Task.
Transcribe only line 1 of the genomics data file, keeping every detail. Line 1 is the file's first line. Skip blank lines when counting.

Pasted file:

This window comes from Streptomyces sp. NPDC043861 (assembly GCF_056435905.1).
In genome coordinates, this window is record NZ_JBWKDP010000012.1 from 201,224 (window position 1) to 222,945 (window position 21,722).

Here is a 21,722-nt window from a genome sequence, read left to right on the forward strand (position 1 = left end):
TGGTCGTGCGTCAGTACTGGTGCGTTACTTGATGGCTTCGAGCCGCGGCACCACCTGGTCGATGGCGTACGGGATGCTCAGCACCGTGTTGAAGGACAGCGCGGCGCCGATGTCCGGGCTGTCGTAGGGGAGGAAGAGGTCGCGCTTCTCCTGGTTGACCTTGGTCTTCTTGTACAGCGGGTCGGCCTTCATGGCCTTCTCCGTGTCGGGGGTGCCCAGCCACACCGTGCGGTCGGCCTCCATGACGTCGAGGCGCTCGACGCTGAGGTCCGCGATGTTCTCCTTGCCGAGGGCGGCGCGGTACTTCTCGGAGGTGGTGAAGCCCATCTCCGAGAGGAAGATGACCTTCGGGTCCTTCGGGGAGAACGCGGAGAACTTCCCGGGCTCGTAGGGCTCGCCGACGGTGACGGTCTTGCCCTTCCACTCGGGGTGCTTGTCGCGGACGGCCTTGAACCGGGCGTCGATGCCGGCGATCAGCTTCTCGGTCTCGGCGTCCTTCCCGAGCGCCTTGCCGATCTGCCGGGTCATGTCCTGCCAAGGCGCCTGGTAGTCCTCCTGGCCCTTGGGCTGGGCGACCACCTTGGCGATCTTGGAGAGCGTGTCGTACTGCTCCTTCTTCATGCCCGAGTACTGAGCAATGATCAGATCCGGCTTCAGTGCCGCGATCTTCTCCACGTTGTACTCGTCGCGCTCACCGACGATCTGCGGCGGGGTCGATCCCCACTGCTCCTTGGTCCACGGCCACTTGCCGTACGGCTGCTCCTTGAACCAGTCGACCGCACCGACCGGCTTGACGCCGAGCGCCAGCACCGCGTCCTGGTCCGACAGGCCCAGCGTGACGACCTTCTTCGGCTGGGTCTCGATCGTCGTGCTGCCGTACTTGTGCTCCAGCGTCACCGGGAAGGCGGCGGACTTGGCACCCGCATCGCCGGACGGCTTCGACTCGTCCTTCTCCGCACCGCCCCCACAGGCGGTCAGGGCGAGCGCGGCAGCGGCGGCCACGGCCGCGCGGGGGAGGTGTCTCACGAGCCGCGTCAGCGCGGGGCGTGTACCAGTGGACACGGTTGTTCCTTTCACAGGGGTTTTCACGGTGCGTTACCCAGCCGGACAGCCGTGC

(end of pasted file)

This window comes from Streptomyces sp. NPDC043861 (assembly GCF_056435905.1).